Newspaper article The Florida Times Union

Building Faith Every Day More Seeking Religious Education for Children

Newspaper article The Florida Times Union

Building Faith Every Day More Seeking Religious Education for Children

Article excerpt

This year, Rodolfo Engmann is sending his 16-year-old son, Eric,

to Jacksonville's Bishop Kenny High School.

His 6-year-old, Kevin, will attend Palmer Catholic Academy,

scheduled to open next fall in Ponte Vedra Beach.

It isn't that Engmann is unhappy with public schools or because

he has familial ties to Bishop Kenny or Palmer Catholic. And he

doesn't believe he has to pay for a better education for his


One of the main reasons for Engmann's decision is that he wants

Eric and Kevin to build their faith every day.

"As opposed to building it up later in life," Engmann said, "I

want my kids to benefit from being taught and raised in a

Christian environment all the time."

Engmann is far from unusual. Throughout North Florida, the

growth of people seeking religious education is evident.

According to the Florida Association of Christian Colleges and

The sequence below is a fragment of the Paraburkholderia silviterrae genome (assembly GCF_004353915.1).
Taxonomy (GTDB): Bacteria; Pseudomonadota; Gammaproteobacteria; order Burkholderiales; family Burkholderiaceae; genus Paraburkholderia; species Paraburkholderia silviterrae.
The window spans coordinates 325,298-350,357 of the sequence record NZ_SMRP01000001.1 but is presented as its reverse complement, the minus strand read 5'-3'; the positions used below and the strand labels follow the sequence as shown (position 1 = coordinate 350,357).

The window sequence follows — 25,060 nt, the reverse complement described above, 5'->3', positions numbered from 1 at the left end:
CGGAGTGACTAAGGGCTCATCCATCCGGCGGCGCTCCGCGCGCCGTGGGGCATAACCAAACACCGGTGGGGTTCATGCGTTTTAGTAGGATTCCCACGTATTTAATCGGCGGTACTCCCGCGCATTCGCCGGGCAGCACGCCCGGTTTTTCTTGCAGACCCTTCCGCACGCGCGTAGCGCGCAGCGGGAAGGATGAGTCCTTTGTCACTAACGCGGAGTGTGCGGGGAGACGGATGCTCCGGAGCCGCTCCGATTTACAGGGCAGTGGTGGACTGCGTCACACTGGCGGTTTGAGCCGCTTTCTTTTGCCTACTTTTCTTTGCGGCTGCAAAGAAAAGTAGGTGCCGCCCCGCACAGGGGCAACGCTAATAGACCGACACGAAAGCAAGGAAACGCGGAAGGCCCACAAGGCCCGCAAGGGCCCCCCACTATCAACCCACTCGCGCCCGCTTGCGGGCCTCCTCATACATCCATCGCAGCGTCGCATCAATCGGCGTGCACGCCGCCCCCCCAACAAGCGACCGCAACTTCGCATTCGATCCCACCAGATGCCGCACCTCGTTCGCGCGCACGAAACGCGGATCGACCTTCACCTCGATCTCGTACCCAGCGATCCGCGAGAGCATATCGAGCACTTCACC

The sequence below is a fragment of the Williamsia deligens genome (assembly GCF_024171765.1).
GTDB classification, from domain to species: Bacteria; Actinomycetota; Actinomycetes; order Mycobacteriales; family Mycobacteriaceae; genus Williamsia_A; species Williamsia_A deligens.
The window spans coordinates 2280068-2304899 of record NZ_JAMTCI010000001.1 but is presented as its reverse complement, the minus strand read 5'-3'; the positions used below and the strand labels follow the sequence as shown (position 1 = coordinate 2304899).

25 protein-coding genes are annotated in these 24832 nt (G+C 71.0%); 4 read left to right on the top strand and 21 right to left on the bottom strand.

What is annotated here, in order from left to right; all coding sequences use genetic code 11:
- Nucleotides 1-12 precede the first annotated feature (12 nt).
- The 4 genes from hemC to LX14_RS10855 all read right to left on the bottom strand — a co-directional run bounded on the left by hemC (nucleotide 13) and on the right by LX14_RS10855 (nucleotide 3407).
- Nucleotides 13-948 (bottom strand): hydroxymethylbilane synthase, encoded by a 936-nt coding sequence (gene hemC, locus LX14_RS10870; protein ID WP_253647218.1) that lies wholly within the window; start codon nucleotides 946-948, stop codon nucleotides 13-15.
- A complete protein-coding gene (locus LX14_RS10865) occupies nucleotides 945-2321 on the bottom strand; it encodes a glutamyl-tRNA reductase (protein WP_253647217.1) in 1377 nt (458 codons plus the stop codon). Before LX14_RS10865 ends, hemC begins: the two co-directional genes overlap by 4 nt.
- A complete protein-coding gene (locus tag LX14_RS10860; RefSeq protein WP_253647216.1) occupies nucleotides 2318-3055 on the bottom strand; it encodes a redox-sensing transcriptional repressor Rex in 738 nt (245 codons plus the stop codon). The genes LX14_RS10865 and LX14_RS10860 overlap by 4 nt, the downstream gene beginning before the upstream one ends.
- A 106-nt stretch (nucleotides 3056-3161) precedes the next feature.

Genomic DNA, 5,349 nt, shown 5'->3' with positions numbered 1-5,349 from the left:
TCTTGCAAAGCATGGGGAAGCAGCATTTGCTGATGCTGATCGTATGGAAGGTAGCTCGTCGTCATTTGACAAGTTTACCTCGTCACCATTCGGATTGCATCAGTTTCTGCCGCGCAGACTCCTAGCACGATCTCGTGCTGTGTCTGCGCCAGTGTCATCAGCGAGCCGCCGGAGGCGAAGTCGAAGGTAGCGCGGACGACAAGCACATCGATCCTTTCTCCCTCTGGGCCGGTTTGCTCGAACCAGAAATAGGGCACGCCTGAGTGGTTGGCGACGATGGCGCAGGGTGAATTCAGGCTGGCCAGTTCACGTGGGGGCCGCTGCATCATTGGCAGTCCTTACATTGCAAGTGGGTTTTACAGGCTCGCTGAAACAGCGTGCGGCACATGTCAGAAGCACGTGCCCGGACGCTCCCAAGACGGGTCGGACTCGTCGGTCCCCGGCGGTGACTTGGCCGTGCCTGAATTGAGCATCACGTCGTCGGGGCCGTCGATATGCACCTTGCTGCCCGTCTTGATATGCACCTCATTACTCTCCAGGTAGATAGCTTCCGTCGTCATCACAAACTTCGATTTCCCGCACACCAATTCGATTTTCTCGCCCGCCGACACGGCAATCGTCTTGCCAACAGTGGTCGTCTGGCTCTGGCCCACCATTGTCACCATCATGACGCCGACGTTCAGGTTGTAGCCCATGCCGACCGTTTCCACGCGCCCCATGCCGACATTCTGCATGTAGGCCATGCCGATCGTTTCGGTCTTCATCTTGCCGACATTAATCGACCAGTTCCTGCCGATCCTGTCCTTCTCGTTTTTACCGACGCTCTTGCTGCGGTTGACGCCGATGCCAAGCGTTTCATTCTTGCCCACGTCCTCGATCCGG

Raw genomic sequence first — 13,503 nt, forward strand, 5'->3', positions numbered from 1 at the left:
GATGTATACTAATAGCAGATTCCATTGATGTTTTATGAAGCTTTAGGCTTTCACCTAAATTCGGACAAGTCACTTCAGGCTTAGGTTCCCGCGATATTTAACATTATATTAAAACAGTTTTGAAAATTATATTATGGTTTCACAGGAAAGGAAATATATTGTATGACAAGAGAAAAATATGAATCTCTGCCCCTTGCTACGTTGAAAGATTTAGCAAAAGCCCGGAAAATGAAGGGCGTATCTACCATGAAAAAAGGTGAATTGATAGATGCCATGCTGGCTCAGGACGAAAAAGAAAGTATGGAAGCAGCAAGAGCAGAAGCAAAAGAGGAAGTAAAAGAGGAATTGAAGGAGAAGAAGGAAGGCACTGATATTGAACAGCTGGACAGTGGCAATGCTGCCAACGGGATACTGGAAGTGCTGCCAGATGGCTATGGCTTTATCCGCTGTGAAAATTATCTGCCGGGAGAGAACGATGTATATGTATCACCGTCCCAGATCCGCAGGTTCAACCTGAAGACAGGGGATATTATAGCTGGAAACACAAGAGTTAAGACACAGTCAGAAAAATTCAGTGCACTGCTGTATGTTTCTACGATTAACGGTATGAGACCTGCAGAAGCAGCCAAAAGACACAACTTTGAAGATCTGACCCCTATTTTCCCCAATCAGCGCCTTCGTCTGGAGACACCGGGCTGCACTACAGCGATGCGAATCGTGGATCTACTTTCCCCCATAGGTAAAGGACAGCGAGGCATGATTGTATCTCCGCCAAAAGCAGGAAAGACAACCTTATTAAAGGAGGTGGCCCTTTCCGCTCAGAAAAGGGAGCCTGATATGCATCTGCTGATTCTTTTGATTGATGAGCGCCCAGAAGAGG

Schools, which accredits about a dozen schools in Jacksonville,

there has been steady growth over the past five years in the

number of schools affiliated with a church, synagogue or mosque,

a trend mirrored nationally.

Next year, Our Lady Star of the Sea Church in Ponte Vedra and

St. Michael's Catholic Church in Fernandina Beach will complete

construction of schools.

Religious schools aren't all registered with one organization,

which means there's no record of the total number of religious

schools for any state or city.

The practice of sending kids to religious schools once was

common among Catholics and fundamentalist Christians frustrated

with public schools. But alternatives to public education are

becoming popular to many families seeking safety, discipline and

academics. Jacksonville has about 21,000 students in all private

schools, according to the state Department of Education.

"In my 15 years as an administrator, we've more than doubled

ourself," said Solomon Schechter Principal Willard Kennedy.

At Solomon Schechter, 192 students make up kindergarten through

seventh grade.

And what's happening there is happening statewide at other

religious schools.

"We've grown consistently," said Howard Burke, the executive

director of the Florida Association of Christian Colleges and

Schools. …

Search by... Author
Show... All Results Primary Sources Peer-reviewed


An unknown error has occurred. Please click the button below to reload the page. If the problem persists, please try again in a little while.